It's sorta the same way people are currently observing the only three college basketball players anybody seems to care about: Julius Randle, Andrew Wiggins, and Jabari Parker. We've gone a few games into their careers, and much as the new dogs are all adorable dogs, the new superstars are all clearly superstars, at least at this level. Yet people are looking into the intricacies of their first few games, some of them against chaff opponents, and trying to make grand proclamations about their futures.

That's kinda dumb. Teams don't have to decide who the first NBA pick is in the first week of the season. Teams don't have to decide until well after the season, after they've worked out the players and thought about their franchises and stuff. We should be spending our time appreciating the different factors each guy brings to the table and thinking about potential later.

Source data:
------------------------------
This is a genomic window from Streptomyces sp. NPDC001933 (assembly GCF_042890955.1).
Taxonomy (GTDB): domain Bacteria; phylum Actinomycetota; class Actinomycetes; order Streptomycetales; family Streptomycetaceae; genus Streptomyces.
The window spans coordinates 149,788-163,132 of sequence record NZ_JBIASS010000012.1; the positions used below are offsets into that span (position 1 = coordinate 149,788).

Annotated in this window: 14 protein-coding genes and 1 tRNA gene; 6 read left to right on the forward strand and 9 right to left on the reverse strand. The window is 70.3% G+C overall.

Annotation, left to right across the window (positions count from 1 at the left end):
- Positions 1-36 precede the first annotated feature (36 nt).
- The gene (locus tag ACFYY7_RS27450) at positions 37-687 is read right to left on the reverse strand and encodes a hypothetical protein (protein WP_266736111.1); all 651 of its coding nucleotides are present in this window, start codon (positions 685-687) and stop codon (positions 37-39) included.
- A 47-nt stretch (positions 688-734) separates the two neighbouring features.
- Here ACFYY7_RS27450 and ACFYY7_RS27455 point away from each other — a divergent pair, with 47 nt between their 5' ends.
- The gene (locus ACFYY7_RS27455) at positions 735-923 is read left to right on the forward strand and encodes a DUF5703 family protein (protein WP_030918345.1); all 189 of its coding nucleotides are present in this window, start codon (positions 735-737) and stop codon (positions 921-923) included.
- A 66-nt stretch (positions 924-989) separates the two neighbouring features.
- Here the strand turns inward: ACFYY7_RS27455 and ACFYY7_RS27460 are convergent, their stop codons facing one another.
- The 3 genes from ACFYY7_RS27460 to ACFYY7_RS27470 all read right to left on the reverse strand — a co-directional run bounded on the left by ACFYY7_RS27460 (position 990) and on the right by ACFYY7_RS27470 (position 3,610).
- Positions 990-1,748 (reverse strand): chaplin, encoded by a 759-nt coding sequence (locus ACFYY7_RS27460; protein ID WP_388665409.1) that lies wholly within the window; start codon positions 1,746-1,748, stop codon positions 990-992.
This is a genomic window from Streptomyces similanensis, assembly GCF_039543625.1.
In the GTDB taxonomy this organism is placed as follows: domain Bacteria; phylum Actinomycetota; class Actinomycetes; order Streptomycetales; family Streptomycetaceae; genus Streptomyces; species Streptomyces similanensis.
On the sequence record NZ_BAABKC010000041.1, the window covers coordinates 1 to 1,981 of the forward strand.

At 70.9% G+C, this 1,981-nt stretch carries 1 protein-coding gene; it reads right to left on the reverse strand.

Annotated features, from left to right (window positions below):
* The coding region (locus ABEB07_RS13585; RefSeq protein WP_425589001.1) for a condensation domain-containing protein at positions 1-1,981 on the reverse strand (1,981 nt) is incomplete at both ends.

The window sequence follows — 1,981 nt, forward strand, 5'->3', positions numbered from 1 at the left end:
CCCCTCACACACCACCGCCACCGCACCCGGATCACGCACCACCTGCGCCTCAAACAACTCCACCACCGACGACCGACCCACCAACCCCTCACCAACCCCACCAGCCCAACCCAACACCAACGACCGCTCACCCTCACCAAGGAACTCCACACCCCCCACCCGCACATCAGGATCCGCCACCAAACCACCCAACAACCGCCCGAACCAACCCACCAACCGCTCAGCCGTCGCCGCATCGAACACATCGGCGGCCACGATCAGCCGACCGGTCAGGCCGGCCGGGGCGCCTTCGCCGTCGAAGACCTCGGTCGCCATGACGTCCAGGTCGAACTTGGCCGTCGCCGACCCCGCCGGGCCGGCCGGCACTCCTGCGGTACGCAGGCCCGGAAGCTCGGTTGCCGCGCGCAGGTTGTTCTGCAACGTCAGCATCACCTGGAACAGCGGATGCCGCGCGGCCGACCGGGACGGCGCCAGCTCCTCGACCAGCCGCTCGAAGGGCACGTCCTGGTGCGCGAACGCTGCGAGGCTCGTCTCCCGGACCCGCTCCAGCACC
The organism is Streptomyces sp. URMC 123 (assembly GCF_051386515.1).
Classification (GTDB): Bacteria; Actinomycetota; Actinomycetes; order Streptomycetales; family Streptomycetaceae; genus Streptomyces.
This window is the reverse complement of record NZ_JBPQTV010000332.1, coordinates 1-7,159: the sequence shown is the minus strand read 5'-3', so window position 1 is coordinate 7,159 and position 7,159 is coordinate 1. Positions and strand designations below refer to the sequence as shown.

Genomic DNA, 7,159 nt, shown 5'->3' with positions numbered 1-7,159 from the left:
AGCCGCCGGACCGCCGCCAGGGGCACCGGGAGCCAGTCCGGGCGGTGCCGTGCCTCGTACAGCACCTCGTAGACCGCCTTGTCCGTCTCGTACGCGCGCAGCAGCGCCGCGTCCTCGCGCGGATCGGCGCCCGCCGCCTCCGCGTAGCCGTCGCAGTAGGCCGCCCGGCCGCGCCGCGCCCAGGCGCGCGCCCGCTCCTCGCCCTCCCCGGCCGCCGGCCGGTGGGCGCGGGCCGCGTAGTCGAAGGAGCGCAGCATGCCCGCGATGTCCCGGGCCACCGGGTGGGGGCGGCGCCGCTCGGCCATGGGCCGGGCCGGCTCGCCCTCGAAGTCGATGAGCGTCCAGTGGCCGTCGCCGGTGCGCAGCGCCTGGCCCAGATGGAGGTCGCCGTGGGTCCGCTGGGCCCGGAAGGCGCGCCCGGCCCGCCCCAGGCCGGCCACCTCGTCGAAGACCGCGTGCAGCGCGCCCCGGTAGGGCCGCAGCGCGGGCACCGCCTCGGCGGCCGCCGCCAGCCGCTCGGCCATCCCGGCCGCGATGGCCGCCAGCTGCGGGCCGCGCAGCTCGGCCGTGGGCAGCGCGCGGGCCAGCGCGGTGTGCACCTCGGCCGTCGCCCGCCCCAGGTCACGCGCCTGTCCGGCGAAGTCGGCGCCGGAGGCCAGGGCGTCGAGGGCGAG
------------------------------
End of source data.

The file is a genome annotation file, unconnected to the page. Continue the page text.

That said, like with the dogs, our quick walk around the block has netted me a quick favorite: I can't stop watching Jabari Parker. I am by no means a Duke fan, but I've been captivated by the crazy skill set he's already displayed. He's 6'8. He can drill threes, go coast-to-coast with a live dribble, finish nifty rim-runs, and of course, slam it home. I don't know how consistent he'll be at any of those things, or whether the talent the other dudes bring to the table might make them better players in the long run, as some seem to think.

What I know is that for now, I don't care about those things. I'll keep watching this guy take over games with his insane versatility, and maybe win a few less of them than Kentucky and Kansas teams that seem to have more 1-5 firepower. Because the brief glimpse we've gotten has been pretty fun.